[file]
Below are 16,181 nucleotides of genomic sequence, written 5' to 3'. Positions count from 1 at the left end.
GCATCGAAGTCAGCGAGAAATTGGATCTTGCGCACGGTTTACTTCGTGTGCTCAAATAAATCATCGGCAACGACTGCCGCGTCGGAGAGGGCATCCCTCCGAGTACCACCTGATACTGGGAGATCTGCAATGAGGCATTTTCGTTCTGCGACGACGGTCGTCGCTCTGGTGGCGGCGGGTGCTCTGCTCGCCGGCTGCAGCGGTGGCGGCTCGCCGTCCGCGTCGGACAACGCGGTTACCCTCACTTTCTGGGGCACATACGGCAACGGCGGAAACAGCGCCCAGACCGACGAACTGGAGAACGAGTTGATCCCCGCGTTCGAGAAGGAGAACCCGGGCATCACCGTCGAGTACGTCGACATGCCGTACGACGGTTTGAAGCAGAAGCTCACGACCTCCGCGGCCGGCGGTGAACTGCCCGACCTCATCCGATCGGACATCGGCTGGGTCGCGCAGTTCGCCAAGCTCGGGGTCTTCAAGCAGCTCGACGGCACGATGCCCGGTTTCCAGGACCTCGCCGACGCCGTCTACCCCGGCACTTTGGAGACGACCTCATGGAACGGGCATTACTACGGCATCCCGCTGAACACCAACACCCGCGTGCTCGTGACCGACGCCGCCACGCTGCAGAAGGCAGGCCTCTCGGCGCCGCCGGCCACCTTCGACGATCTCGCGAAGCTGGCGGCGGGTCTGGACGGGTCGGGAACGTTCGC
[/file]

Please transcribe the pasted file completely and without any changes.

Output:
Below are 16,181 nucleotides of genomic sequence, written 5' to 3'. Positions count from 1 at the left end.
GCATCGAAGTCAGCGAGAAATTGGATCTTGCGCACGGTTTACTTCGTGTGCTCAAATAAATCATCGGCAACGACTGCCGCGTCGGAGAGGGCATCCCTCCGAGTACCACCTGATACTGGGAGATCTGCAATGAGGCATTTTCGTTCTGCGACGACGGTCGTCGCTCTGGTGGCGGCGGGTGCTCTGCTCGCCGGCTGCAGCGGTGGCGGCTCGCCGTCCGCGTCGGACAACGCGGTTACCCTCACTTTCTGGGGCACATACGGCAACGGCGGAAACAGCGCCCAGACCGACGAACTGGAGAACGAGTTGATCCCCGCGTTCGAGAAGGAGAACCCGGGCATCACCGTCGAGTACGTCGACATGCCGTACGACGGTTTGAAGCAGAAGCTCACGACCTCCGCGGCCGGCGGTGAACTGCCCGACCTCATCCGATCGGACATCGGCTGGGTCGCGCAGTTCGCCAAGCTCGGGGTCTTCAAGCAGCTCGACGGCACGATGCCCGGTTTCCAGGACCTCGCCGACGCCGTCTACCCCGGCACTTTGGAGACGACCTCATGGAACGGGCATTACTACGGCATCCCGCTGAACACCAACACCCGCGTGCTCGTGACCGACGCCGCCACGCTGCAGAAGGCAGGCCTCTCGGCGCCGCCGGCCACCTTCGACGATCTCGCGAAGCTGGCGGCGGGTCTGGACGGGTCGGGAACGTTCGC